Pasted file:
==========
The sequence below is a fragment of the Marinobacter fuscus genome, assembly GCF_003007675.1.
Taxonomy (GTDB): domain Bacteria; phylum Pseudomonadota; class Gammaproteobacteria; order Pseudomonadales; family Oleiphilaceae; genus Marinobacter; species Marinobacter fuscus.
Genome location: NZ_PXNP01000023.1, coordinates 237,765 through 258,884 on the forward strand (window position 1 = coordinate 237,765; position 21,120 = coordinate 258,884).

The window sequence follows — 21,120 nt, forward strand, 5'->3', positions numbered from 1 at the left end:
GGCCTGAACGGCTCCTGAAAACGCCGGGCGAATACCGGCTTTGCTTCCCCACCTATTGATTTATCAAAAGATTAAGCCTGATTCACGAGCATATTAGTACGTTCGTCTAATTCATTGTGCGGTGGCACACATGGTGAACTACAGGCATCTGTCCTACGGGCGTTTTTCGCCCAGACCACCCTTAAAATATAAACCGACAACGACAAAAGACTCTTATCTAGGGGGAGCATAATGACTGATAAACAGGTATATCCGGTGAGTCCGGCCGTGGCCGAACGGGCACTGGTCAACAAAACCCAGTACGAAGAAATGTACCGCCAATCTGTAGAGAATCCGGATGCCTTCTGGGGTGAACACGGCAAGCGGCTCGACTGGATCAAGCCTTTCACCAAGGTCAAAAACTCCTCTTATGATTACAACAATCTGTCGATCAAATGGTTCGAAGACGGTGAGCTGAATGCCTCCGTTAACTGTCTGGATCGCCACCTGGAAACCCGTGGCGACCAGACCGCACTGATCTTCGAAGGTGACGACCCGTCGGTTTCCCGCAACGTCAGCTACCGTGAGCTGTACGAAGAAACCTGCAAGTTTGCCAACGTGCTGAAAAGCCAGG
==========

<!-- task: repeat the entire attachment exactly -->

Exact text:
The sequence below is a fragment of the Marinobacter fuscus genome, assembly GCF_003007675.1.
Taxonomy (GTDB): domain Bacteria; phylum Pseudomonadota; class Gammaproteobacteria; order Pseudomonadales; family Oleiphilaceae; genus Marinobacter; species Marinobacter fuscus.
Genome location: NZ_PXNP01000023.1, coordinates 237,765 through 258,884 on the forward strand (window position 1 = coordinate 237,765; position 21,120 = coordinate 258,884).

The window sequence follows — 21,120 nt, forward strand, 5'->3', positions numbered from 1 at the left end:
GGCCTGAACGGCTCCTGAAAACGCCGGGCGAATACCGGCTTTGCTTCCCCACCTATTGATTTATCAAAAGATTAAGCCTGATTCACGAGCATATTAGTACGTTCGTCTAATTCATTGTGCGGTGGCACACATGGTGAACTACAGGCATCTGTCCTACGGGCGTTTTTCGCCCAGACCACCCTTAAAATATAAACCGACAACGACAAAAGACTCTTATCTAGGGGGAGCATAATGACTGATAAACAGGTATATCCGGTGAGTCCGGCCGTGGCCGAACGGGCACTGGTCAACAAAACCCAGTACGAAGAAATGTACCGCCAATCTGTAGAGAATCCGGATGCCTTCTGGGGTGAACACGGCAAGCGGCTCGACTGGATCAAGCCTTTCACCAAGGTCAAAAACTCCTCTTATGATTACAACAATCTGTCGATCAAATGGTTCGAAGACGGTGAGCTGAATGCCTCCGTTAACTGTCTGGATCGCCACCTGGAAACCCGTGGCGACCAGACCGCACTGATCTTCGAAGGTGACGACCCGTCGGTTTCCCGCAACGTCAGCTACCGTGAGCTGTACGAAGAAACCTGCAAGTTTGCCAACGTGCTGAAAAGCCAGG